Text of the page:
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Day 305 Soanya Prepares to Land PDF Print E-mail
Thursday, 21 February 2008
Wind SE 30+ knots, Course NE, Speed 2, Position: 32*46 S, 115*17 E Temp. 75 F

Soanya's View:
Its day 305 and what an adventure-filled 305 days its been. I was never bored out here at sea. There were always more things to do than I had the time or energy to do. The past three months have been especially rough for me as we entered the Southern Ocean and I experienced varying degrees of seasickness. At times the nausea was enough to lay me flat and incapable of doing anything. At other moments I was able to carry out basic functions, but not much more. While I've adjusted to the environment a little more this past month, I am still prone to feeling horrible on and off. I feel two more years of this would not be good for me and so I have decided to leave the boat. At the next nearest shore, I will fly home to NYC.

My leaving was not an easy decision for either of us to make. I am parting from someone I care very deeply about who will face challenges that I have come to know well, challenges that few can even conceive of. In addition, Reid will be facing two years of solitude in the wildest place on earth, something he had not expected to do anytime soon. Together we have made memories we will never forget and records that stand as a dare to anyone who wishes to take them up. Here's to the longest man and woman non-stop sea voyage in history and the longest non-stop time a woman has ever spent at sea, among others.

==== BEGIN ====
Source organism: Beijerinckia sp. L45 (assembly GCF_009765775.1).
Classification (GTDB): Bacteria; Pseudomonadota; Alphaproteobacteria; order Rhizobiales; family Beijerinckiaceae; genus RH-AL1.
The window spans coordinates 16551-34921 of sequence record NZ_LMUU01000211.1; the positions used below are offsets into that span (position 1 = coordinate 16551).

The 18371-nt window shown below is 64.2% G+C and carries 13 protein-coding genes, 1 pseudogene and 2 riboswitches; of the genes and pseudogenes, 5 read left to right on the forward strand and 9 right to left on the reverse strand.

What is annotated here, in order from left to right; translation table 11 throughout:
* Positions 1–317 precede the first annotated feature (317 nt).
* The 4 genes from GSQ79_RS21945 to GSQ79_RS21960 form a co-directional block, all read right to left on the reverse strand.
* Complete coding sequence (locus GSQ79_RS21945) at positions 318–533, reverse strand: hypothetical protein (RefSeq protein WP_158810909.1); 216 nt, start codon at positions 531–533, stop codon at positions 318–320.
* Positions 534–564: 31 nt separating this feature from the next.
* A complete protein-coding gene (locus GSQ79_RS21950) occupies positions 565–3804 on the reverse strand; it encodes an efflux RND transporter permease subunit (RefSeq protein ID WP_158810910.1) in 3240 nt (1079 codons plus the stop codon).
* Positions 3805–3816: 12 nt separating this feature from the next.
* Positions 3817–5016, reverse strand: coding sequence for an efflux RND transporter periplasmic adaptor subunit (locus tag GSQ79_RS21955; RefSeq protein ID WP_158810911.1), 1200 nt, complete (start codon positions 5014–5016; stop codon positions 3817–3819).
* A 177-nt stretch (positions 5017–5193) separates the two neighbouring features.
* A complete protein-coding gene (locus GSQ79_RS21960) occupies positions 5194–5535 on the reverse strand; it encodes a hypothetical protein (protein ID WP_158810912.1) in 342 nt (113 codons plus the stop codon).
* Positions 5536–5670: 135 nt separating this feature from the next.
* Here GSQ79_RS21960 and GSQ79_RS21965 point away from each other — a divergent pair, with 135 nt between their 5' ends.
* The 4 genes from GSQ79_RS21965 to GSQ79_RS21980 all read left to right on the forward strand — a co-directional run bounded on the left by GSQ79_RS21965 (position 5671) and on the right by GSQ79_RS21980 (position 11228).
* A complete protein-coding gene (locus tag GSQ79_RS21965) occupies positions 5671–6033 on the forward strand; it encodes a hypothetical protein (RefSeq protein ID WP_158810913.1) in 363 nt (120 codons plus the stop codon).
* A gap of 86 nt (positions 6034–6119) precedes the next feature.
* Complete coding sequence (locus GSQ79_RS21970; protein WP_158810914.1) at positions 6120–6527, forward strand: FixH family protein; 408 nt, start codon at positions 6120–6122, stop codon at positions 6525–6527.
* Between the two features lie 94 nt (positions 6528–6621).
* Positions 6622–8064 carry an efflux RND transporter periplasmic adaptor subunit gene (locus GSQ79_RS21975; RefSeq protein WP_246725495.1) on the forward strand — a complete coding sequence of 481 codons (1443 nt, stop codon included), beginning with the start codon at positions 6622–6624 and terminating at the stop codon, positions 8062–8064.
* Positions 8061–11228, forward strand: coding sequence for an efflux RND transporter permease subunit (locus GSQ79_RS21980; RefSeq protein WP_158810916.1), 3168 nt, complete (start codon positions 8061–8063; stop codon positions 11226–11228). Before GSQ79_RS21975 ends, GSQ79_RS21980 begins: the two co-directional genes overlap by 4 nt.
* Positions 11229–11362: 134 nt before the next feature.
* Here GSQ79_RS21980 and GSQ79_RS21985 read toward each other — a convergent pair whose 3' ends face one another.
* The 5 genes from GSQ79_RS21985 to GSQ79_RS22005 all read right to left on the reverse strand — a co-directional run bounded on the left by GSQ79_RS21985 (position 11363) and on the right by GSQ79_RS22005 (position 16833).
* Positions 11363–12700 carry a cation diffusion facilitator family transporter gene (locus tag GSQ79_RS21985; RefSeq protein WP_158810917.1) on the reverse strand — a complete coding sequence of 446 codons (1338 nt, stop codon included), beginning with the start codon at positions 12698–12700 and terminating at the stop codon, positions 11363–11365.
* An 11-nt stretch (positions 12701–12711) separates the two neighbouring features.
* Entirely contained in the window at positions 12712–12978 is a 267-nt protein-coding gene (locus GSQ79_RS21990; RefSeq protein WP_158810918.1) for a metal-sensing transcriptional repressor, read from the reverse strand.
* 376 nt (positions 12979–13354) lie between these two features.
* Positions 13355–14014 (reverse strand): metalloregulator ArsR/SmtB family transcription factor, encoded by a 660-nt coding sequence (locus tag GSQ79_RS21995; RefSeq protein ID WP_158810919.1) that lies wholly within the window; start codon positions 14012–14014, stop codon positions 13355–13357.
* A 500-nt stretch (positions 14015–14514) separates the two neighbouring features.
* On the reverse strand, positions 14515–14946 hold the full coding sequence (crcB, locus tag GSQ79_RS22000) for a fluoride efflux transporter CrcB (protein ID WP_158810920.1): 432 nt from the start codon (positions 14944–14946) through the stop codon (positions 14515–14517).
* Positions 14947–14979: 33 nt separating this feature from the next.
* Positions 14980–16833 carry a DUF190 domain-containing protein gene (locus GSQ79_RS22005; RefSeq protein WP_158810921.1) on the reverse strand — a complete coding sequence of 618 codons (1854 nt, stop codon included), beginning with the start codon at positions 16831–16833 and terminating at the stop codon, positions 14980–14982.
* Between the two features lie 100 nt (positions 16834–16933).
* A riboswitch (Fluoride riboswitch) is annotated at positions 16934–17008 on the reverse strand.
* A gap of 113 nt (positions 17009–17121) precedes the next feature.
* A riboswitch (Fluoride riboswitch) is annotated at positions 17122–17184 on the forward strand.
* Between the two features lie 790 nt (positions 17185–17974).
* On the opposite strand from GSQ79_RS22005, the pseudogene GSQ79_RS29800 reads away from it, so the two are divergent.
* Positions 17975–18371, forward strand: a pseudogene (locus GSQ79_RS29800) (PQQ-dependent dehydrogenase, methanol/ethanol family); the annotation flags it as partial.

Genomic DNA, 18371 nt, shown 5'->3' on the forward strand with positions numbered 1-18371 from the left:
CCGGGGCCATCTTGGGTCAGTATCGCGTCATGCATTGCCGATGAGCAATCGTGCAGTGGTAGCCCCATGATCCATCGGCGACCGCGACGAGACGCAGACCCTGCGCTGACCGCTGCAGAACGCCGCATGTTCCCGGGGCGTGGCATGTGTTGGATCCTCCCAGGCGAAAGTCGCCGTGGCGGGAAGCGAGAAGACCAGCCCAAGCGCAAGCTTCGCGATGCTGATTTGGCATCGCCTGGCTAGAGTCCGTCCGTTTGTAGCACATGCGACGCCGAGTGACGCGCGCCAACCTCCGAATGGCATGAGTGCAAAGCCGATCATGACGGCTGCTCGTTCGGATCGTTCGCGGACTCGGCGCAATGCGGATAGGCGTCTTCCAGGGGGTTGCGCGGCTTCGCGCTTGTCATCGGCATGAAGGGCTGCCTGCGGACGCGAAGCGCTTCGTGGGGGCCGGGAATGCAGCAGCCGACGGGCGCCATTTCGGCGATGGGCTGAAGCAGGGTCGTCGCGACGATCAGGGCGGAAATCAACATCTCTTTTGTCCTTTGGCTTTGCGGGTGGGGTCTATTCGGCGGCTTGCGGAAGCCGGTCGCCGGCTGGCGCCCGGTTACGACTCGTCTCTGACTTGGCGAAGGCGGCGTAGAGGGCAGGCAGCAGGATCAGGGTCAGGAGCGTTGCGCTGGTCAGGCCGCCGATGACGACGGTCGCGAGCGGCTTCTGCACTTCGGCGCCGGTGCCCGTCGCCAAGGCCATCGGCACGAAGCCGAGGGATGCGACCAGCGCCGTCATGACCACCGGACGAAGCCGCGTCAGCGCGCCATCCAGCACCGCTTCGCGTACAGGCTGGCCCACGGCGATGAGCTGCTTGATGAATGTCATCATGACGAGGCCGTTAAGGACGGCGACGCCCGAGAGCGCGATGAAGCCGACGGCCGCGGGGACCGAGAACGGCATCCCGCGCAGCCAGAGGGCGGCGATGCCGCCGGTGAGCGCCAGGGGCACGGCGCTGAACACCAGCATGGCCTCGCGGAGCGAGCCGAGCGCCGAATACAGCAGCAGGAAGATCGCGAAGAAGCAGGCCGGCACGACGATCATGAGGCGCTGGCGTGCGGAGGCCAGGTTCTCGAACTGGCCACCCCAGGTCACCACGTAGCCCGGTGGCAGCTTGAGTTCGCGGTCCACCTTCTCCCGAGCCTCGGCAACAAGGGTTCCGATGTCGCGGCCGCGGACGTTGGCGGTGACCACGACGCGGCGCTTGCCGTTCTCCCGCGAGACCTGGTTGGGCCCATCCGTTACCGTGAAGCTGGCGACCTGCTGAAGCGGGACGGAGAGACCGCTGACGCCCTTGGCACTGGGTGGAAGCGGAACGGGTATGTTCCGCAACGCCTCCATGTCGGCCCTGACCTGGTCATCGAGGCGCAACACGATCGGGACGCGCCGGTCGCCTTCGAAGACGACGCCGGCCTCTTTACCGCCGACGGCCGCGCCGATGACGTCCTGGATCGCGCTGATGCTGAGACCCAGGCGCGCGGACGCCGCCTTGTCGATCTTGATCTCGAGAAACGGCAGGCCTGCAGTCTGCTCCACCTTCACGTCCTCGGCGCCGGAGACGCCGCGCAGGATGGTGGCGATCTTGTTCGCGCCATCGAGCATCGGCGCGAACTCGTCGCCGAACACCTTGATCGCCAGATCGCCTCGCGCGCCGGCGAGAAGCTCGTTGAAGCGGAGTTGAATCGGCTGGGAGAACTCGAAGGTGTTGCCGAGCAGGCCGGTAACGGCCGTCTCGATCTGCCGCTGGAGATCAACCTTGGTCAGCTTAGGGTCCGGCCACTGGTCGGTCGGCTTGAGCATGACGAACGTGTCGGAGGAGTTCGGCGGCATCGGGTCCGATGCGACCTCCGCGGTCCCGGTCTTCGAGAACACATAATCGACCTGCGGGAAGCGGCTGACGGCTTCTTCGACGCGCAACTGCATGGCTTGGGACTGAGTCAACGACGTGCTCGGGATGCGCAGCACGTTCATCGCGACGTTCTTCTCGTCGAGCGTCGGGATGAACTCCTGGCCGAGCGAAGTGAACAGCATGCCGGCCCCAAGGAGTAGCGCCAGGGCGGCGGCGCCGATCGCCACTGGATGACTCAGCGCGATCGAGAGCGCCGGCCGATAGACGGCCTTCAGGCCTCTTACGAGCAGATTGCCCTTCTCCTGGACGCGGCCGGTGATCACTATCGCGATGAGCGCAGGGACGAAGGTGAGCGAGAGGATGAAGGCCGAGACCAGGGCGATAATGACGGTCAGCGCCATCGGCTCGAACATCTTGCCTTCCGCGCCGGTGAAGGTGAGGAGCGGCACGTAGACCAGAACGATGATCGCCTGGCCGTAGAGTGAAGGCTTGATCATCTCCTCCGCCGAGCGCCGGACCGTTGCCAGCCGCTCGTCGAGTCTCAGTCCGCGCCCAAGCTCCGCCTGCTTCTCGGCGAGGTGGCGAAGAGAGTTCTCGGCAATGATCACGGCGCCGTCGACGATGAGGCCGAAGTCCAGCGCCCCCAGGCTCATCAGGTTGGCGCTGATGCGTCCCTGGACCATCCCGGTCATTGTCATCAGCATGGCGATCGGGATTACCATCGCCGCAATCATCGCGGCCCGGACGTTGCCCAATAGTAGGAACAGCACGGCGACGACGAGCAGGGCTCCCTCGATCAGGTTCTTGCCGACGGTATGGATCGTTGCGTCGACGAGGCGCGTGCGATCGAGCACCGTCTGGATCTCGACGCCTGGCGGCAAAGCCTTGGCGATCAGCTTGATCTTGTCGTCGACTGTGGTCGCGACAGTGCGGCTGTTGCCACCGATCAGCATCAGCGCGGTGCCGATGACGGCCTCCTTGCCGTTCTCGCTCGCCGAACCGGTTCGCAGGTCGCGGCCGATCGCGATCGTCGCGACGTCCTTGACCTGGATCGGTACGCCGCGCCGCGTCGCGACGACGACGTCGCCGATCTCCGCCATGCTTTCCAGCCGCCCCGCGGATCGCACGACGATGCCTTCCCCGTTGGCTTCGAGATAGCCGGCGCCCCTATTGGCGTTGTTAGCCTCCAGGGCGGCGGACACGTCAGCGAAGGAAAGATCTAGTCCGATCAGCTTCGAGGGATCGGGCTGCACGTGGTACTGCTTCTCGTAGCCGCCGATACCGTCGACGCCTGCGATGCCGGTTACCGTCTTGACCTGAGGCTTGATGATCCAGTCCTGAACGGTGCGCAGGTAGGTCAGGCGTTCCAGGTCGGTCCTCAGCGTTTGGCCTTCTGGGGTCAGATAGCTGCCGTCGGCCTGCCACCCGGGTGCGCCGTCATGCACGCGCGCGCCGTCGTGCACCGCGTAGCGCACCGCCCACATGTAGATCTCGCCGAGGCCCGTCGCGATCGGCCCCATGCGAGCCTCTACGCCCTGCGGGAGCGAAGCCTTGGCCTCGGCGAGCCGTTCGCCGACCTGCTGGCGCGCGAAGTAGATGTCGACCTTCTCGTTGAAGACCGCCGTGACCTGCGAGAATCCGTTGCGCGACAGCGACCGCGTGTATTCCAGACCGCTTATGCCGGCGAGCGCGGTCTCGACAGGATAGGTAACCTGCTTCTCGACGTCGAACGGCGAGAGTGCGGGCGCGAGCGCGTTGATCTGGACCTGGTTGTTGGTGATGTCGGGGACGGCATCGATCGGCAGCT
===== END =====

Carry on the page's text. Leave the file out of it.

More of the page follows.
But it's not over yet. Reid will sail into the next 700 days towards his original goal of 1000 days non-stop, the longest sea voyage in history.

Reid's View:
After a long rough haul and a lot of seasickness, Soanya and I have decided that the best thing for her is to go back to land. I will continue on the Mars Ocean Odyssey since this is my life at sea. I have prepared for this for many years and have always said that I would go on alone if I had to. It's more rough and tough in a lot of ways to stay at sea, more than can be imagined by people who haven't gone on for months on end. It's a common human dream to go on the sea into the unknown and more people would do it if it were easier. Soanya was a good partner with a great positive spirit, but since we have been in the Southern Ocean her bouts of seasickness made it difficult for her to enjoy herself. I felt really sorry for her seeing her so sick and I felt she did the best she could. Through it all, she kept her head on her shoulders and didn't worry me that she might become irrational as I have seen other crew members become. She still had a quiet wisdom and I consulted with her throughout the day every day. She learned the technical things about the computer and electrical system and gave me a crash course so I have a chance of keeping these things going once she leaves. We will both talk more about what we have gone through as time goes on.

Now we head towards Australia for an offshore rendezvous with sailors who will take Soanya off the boat. She will be returning to NYC. I still have the supplies we had packed onboard for our three year odyssey. All the systems are still good and now I face the ocean and the universe alone. Soanya and I are a little sad and very busy preparing for our transition. As usual, we hope people won't worry about us. We have had a great and inspirational adventure that we will continue to share. Now a sunny gale blows and we are trying to determine the best approach. The gale intensifies even as we write..

Reid and Soanya
(no pict)
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